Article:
And chats have an average wait time of less than 30 seconds.
“We know when bankers send us a chat it is often time-sensitive and they may have a customer in front of them so we want to make sure they get immediate assistance and answers to their questions. Getting an answer in two hours or the next day does the bank no good. We get that,” Daugherty said.
Summaries and Updates on New Regulations Keep Institutions Informed
Compliance Alliance also does the legwork associated with translating the complex legal and regulatory language into practical terms. When a new regulation appears, Compliance Alliance first prepares a summary. Then it writes appropriate and customizable policies and procedures in many mediums — sometimes incorporating checklists and flowcharts — and follows with presentations for training purposes.
“Think of a 1,000-page regulation and trying to read it and make sense of it — that’s the first hurdle compliance officers have,” Daugherty said. “We give them everything from a summary of the regulation and what they need to do — an action plan — to a tool to train their staff.”
Other training resources include informative webinars.
“We do at least two webinars every month,” Daugherty said. “Those run the gamut — it could be a current thing we see going on, and a lot is driven by questions that we get.”
Periodic communications pieces include an ad-free monthly magazine presenting long-form articles on current compliance issues along with macro-level content aimed at senior management. A weekly newsletter keeps frontline compliance personnel in the loop with timely, practical tips. Members can also sign up to receive daily emails containing news and updates pulled from a wide range of news agencies and federal websites.
Compliance Alliance also produces short training videos on consumer and banking-regulation topics called Compliance Minutes.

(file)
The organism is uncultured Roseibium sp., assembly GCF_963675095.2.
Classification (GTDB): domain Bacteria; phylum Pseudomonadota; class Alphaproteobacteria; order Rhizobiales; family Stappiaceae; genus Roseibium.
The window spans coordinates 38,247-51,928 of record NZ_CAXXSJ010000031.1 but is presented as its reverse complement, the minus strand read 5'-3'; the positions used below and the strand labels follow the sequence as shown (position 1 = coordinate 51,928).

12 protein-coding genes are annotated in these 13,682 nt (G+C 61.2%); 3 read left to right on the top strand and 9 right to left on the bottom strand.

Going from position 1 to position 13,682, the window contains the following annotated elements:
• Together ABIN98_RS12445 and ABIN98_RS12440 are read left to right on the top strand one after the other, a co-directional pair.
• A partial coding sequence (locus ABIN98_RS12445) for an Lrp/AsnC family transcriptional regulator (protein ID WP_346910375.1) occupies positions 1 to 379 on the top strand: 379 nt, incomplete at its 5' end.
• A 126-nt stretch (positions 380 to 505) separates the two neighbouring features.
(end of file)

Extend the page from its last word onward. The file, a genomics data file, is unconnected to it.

“Those are usually one- to two-minute videos that hit the high levels of an area,” Daugherty said.
Compliance Alliance: A Regulatory Partner Dedicated to the Success of Community Banks
At the height of the transition to the Dodd-Frank framework, compliance officers faced between 50 and 75 new federal regulations every year. Compliance Alliance was founded to ease the burden on banks of implementing new policies and procedures during the transition.
“On top of that, banks have a whole litany of regulations they need to comply with daily — and ensure they’re doing them properly,” Daugherty said. “So a compliance officer’s day’s going to start early. They’re going to go in and try to get some things done and maybe knock out some training for the staff before the lobby opens — and then they’re going to get questions all day long.”
What’s more, bank boards and senior managers generally expect procedures to undergo an annual review. According to Daugherty, the average bank has about 60 different policies.
Consequently, Compliance Alliance makes a document review service available to its members. The service helps institutions review policies, procedures, disclosures, new products info, and even advertising and marketing copy for consistency and adherence to standards.
“We’ll tell them if there’s anything that needs to be updated if there’s anything that’s not accurate,” Daugherty said.
And Compliance Alliance continues to respond to the needs of its member institutions. Regulations may ebb and flow, but they never go away, and feedback from banks and state-association owners drives resource development on the site.
“We listen and get feedback a few different ways,” Daugherty said. “Sometimes, a bank will send in a chat looking for a tool or feature. And if we don’t have it, we’ll create it. More than half of our tools were created in response to member requests. We’ll put our heads together and come up with a way.”